Alstom is also the primary contractor for conventional signalling renewals and enhancements in a large number of Network
Rail regions, and was responsible for introducing Alstom’s Smartlock interlocking to the UK.
Smartlock, as a digital rail-ready computer-based interlocking (CBI), already boasts native interfaces to ETCS and TMS and can form the heart of a modern digital rail signalling system.
This next generation CBI is a successor to the UK’s current system of Solid State
We’re not just about delivering a standalone package, we want to make sure we offer the benefits across long-term service, continued maintenance and finally its decommissioning period. Neil Warburton, Head of Signalling Engineering, Alstom UK & Ireland
Interlocking (SSI) first introduced by British Rail in the 1980s. Deployed previously to maintain compatibility with SSI installations, Smartlock supports the reuse of legacy SSI geographical data and data links.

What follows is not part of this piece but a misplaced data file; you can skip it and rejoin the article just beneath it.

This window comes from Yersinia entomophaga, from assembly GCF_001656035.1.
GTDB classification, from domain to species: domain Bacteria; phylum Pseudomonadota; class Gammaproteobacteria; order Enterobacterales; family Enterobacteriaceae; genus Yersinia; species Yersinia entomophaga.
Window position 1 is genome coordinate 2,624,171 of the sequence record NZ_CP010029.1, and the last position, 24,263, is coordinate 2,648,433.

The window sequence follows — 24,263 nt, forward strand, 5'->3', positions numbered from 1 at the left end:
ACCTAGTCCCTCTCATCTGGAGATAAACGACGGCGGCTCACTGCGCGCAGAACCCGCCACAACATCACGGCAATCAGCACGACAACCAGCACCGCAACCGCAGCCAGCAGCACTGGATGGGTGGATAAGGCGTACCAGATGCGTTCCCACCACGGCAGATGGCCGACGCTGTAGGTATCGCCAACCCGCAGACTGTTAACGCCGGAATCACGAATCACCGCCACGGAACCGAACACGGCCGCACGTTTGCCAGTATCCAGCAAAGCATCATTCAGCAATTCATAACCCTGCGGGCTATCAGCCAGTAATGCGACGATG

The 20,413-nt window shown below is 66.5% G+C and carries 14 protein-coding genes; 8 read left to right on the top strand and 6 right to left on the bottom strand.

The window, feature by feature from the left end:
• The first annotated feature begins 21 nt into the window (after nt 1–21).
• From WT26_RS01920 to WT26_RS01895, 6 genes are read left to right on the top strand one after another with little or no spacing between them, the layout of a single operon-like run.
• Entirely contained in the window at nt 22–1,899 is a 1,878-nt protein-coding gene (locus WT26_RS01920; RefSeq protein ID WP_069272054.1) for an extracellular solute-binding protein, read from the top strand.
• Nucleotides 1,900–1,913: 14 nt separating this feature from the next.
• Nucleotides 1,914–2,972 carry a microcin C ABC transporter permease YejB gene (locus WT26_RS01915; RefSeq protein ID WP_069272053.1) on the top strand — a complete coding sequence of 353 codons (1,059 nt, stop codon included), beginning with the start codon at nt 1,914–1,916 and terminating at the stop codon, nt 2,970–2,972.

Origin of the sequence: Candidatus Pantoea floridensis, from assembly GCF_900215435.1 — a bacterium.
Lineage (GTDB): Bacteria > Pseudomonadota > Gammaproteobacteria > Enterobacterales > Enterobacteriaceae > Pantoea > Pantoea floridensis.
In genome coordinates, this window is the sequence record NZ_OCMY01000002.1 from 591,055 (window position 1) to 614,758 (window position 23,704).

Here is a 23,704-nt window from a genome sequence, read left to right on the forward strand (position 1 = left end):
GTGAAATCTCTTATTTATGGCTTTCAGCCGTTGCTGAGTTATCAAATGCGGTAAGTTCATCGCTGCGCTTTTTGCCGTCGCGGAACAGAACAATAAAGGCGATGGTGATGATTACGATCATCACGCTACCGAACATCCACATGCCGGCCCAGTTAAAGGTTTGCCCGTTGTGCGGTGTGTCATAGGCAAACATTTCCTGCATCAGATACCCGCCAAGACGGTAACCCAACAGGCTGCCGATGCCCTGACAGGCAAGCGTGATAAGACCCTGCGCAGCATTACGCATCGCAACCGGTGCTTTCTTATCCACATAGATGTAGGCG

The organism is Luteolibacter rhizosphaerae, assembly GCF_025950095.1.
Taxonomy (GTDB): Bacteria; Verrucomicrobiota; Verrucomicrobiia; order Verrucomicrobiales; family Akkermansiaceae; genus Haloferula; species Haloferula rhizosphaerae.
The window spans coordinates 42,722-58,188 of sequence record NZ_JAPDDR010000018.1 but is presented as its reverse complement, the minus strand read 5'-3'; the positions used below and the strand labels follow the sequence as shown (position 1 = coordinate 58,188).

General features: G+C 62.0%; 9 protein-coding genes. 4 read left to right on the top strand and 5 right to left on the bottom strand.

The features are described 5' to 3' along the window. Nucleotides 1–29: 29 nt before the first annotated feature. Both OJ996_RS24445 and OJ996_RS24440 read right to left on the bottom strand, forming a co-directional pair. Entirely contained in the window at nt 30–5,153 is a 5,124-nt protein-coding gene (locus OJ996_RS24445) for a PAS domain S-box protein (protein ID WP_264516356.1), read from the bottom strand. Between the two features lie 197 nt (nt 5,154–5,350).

CBI systems of this type utilise the trackside equipment associated with SSI and links with points and signals via TFMs ( Trackside Function Modules).
Smartlock 400 is the latest version of this CBI technology offered by Alstom, which is also referred to within the company as Smart IO. It has been installed in Italy, Denmark, Turkey and Romania, but is currently undergoing a non-operational trial in the UK in order to demonstrate its value to Network Rail, and its multiple advantages over the increasingly outdated SSI system, such as faster and much higher capacity data transfer and acquisition.
Alstom’s interlocking platform manager Don Hayward explains: “Smart IO is a new generation of control equipment that interfaces between our Smartlock central interlocking, which is managing train movements, and the trackside devices that control those movements.
“TFMs haven’t changed much over the last 30 years, and are now legacy products. But with Smart IO we are able to provide new controllers for the points and signals that are faster in operation, lower cost, easier to maintain and provide better diagnostics.
“Smart IO also replaces the way TFMs
communicate via older style networks with modern IP-based communication over fibre-optic cables. We’re hoping this will give us a significant reliability improvement on existing communications arrangements, and it falls into line with modern industry practice.